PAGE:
The Ohio Bobcats, the nine seed in the MAC, had only one option to appear in the Big Dance. They had to start an improbable series of victories through the best competition in their conference. It began on Ball State’s home court in the (8) vs. (9) match-up. For reference, the Cardinals of Ball State had an unimposing RPI of 213, a far cry from Georgetown’s 7. Yet, it took a lay-up by Bassett, with under 30 seconds to play, to send the game to overtime. Bassett finished with 25 points in the extra-time affair. Ohio: 85, Ball State: 77.

After surviving that contest, they were rewarded by playing the MAC regular-season champion, Kent State Golden Flashes, in the quarterfinals. The Bobcats rolled to a 17-point victory, with 38 points coming from their leader. I am too embarrassed by the Kent performance to comment further.

In the MAC semifinals, Ohio was once again paired with a heavy favorite. Miami sought to contain Bassett with a slow-down half-court game. They succeeded in limiting the Bobcats to just 54 points, shooting 38% from the field. Only four players for Ohio scored in the game. The trouble for the Red Hawks was that 28 of those points came from Bassett and 18 were poured in by DeVaughn Washington. Miami also underestimated what Ohio’s 2-3 zone defense could do to their own point total. The Bobcats prevailed to the MAC Finals with a 54-42 win.

In the finals they had to deny Akron a repeat MAC Tournament Championship. In typical Cinderella fashion, the Bobcats needed overtime. The game had 24 lead changes; the final one coming in the extra five minute period. Late-game free throws by Cooper sealed the win. The MAC Trophy was unexpectedly headed to Athens, Ohio. Like a broken record, Bassett scored 25 points in the 81-75 victory. He was the clear-cut Tournament MVP, averaging 29 points per game.

Former Thad Matta assistant at Ohio State, Coach John Groce has rallied his team in the fading hours of the college basketball clock. It is a shame the MAC Coach of the Year Award is handed out after regular-season play. He overcame an injury-riddled season that also saw a dismissal of one player and a five-game suspension to another. The lineup juggling forced Groce to call upon true freshmen to play beyond their years. Players like Cooper stepped up.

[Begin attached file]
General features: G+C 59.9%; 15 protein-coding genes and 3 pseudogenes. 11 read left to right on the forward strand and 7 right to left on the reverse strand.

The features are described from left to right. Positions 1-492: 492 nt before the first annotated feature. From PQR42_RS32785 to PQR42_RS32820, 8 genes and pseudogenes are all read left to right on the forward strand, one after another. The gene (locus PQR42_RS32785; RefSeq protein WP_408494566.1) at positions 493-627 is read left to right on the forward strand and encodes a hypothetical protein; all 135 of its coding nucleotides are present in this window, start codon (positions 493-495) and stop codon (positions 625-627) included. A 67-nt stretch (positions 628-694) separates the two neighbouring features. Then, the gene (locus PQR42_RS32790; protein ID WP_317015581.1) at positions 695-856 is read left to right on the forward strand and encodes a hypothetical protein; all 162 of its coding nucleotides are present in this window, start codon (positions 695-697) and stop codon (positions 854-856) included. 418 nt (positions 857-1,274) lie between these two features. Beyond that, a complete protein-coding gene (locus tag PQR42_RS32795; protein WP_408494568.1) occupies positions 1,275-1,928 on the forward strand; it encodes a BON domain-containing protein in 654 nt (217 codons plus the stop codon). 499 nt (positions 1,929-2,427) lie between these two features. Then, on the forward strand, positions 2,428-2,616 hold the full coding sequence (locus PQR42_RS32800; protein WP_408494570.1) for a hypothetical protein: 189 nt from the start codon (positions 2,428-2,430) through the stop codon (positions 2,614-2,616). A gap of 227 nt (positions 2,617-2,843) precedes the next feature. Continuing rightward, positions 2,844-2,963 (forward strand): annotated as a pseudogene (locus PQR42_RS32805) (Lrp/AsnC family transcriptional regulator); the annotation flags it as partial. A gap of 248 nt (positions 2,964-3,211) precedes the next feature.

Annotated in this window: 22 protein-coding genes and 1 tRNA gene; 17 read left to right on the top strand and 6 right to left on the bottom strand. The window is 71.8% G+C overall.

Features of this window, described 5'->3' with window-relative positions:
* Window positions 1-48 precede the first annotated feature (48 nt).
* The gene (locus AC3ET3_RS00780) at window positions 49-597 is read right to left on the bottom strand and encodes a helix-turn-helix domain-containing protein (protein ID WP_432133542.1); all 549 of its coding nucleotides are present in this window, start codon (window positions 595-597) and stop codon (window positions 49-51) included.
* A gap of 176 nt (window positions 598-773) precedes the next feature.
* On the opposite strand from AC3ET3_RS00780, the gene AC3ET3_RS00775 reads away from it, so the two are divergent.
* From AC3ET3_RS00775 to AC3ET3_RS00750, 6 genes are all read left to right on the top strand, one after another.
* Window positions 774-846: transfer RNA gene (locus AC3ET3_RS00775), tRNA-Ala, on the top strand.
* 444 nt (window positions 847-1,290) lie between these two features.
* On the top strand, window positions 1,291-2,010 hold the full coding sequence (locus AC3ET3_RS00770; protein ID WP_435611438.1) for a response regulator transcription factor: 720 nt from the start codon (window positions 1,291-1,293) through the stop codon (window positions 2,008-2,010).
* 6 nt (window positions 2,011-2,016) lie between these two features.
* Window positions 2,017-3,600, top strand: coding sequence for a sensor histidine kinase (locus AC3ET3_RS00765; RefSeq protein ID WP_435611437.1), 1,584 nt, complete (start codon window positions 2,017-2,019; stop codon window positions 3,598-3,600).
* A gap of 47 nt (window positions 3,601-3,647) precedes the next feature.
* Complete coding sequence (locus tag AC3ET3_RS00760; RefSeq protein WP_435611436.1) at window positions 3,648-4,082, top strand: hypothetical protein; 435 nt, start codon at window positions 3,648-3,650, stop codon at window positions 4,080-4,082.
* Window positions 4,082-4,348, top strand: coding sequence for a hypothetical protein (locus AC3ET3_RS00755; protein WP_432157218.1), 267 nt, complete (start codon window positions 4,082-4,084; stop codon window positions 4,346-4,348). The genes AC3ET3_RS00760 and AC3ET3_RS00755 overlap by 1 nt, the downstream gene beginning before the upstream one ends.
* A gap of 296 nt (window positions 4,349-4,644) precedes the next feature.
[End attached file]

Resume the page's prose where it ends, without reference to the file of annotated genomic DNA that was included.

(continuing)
If you think of it, they have been playing the underdog role for the past eleven days. What other tournament team was an underdog in every game in their conference tournament? This is a mental advantage for Ohio. They are veterans of being written off.

For everyone outside the locker room, this run through the conference tournament was enough of an accomplishment to fall back on. Ohio should have been satisfied with just playing in the NCAA Tournament. And it is not like they had any chance of winning. They had to scratch and claw just to win a mid-major bid and (14) seed. Georgetown was one defensive stop away from winning the Big East Tournament in Madison Square Garden. They were as hot of a team as anyone in the country during the week prior to the NCAA Tournament. In hindsight, maybe no one was playing as refined a game of basketball as Ohio.

I had predicted that Ohio would lose in the First Round, as did most of the country. I did say that Bassett would still get his 25 points, though. He did me seven points better.

The Group of Death, the Midwest Region, is no less scary now that Georgetown has been knocked on. The face of Death has simply changed forms; it now looks like an Ohio Bobcat.